Thucydides book 2: Echoes of 480 and Rumblings of Doom

Sophie J. V. Mills

University of North Carolina, Asheville

A major theme of Thucydides' histories is the contrast between the ideals of Athens presented, for example, in Pericles' funeral speech and Athenian behaviour. Such ideals, at least in part, were a product of the Persian Wars: had it not been for the Persian threat, the Athenians would never have needed to rise so magnificently to the occasion in the cause of fighting for freedom from Persian tyranny. Nor would Athens have become the leader and chief beneficiary of an empire under which its former allies and enemies alike were increasingly chafing. The Persian Wars are an important background to the Peloponnesian War because they represent the "good old days" of a degree of idealism and shared values against a foreign aggressor. Emblematic of the conditions of 431 is Thucydides' neutral presentation of the desire of both sides to seek help from the king of Persia (2.7.1): as Greeks attempt to enlist barbarian power to crush fellow Greeks, material self-interest has trumped the ideals of 50 years previously to such a degree that it needs no expression of shock. Greece is now looking to the Spartans for liberation from those who were Greece's liberators in 480 (2.8.4). In a sense, the Athenians "become" the Persians, and parts of Thucydides, especially book 7's account of the great battle at Syracuse, contain noticeable echoes of Herodotus.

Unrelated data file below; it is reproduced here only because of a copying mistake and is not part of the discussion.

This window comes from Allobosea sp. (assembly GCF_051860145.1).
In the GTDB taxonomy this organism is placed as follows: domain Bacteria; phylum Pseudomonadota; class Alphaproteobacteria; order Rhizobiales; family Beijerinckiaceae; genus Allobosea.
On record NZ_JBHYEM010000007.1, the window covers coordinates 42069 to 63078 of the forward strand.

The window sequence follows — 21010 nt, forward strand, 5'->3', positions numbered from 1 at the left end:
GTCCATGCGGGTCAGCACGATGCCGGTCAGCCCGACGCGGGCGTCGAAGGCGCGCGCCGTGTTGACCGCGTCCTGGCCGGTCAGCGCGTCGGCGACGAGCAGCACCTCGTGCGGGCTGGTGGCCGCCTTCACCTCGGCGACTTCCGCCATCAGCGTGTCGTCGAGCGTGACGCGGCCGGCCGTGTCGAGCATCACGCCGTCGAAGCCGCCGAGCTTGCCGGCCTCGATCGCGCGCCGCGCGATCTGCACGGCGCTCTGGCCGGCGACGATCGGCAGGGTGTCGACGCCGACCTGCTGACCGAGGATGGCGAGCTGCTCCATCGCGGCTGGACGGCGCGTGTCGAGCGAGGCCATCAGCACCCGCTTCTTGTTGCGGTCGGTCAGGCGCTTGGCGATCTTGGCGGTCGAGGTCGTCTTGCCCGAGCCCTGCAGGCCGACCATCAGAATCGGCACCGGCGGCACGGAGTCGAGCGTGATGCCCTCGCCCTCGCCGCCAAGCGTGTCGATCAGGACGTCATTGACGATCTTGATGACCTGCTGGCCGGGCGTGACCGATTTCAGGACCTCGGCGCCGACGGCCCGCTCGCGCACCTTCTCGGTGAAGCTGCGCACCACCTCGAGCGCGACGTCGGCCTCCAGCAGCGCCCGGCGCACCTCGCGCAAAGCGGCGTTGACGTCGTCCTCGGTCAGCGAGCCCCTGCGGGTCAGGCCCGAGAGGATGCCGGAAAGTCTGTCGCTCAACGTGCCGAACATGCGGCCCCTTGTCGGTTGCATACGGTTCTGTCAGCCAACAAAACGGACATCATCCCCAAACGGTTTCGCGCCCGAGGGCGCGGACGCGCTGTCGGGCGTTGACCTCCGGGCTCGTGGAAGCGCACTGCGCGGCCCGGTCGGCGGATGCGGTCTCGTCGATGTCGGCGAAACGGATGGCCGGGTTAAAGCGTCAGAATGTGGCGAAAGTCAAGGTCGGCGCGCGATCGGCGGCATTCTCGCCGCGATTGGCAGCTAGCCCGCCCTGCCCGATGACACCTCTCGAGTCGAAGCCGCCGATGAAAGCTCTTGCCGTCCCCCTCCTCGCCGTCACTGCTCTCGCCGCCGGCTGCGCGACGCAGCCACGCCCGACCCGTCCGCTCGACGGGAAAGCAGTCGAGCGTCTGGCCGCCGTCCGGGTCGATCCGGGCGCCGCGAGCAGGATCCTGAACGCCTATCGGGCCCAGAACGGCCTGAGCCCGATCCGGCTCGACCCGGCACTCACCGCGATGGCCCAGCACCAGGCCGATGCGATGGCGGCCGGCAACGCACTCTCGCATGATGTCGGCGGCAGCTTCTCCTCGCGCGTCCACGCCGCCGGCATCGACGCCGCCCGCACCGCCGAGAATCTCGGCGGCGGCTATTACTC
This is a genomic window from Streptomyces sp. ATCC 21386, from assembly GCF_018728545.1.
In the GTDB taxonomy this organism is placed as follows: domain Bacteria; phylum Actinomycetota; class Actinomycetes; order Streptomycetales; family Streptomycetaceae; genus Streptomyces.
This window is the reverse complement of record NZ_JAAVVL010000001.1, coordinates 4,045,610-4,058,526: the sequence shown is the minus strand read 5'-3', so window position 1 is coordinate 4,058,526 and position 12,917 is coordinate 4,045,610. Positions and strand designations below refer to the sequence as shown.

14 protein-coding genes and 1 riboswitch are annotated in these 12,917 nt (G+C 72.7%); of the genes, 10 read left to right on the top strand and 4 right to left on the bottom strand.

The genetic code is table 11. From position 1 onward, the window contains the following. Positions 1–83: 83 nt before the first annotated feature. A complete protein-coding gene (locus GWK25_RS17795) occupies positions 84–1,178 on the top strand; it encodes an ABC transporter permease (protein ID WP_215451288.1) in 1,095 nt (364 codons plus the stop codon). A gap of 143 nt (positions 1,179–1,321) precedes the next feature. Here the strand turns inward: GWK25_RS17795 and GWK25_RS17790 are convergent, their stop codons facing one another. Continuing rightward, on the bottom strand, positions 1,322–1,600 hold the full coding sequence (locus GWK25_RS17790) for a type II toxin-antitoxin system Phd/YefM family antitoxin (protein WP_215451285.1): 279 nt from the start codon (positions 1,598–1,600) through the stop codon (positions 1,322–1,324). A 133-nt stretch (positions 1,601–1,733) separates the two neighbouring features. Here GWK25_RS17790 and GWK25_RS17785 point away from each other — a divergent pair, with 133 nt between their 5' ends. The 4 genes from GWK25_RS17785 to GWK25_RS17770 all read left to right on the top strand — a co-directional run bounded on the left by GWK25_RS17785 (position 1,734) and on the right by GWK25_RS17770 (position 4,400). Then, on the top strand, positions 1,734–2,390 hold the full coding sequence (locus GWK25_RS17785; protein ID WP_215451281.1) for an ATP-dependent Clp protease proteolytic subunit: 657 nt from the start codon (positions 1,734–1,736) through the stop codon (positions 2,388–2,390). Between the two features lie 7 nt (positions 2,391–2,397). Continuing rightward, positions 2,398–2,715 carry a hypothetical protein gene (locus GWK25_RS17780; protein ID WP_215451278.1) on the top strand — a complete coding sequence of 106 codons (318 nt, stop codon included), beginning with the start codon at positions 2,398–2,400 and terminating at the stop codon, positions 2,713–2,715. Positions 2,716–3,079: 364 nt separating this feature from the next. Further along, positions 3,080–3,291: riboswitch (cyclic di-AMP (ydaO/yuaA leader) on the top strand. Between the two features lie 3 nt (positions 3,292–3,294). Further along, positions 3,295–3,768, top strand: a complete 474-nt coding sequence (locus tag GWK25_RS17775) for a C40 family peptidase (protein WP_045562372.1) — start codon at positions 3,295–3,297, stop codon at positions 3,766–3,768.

Thucydides is a selective historian: the material on which he expands is often more than a factual record of events and serves to underline his broader understanding of the causes of the Peloponnesian War. This paper will discuss his account of the beginning of the war at the start of book 2 in the context of an implicit contrast between the Greece of 480 and that of 431. The Athenians' main justification of their possession of the empire is that they saved Greece by abandoning Athens and boarding the ships at Salamis (Thuc.1.73.4, 74.2, cf. 73.2). In contrast to the collective abandonment of Athens, each man abandoned his own city as he retreated from his deme in Attica behind the city walls in 431 (Thuc. 2.16.2). By so doing, these country-dwellers abandon a way of life dating back to Theseus' time: "more than others" (2.15.1) they had lived in the country, an apparent reference to the belief, fundamental to Athens' idealised self-image, that the Athenians were autochthonous and therefore superior to other Greeks. At 1.143.5, Pericles had advised the Athenians to treat their city as an island (cf. 2.13.2). His advice both recalls the mass exodus to Salamis and contrasts with it: this exodus is not away from the city to save Greece but within its walls to save Athens, while the treatment of the city as an island may faintly recall Xerxes' impious confusion of land and sea in the Persian Wars. The treatment of Melesippus (2.12.3) does not seem characteristic of the fearlessly open city commended by Pericles at 2.39.1. Moreover, while Thucydides minimises the religious significance of the enforced inhabitation of temples at Athens, we can suspect that many Athenians were alarmed by such an ill-omened decision: it is a telling example of the ways in which the Peloponnesian War put pressure on traditional religious beliefs. In this context, the apparently inaccurate claim that there were no earthquakes on Delos before this time (cf. Hdt. 6.98.1-3) may be interpreted, not as a criticism of Herodotus, but as a kind of amnesia arising from alarm at Greece's future, as a quaking Delos symbolises a new and alarming instability of traditional values.


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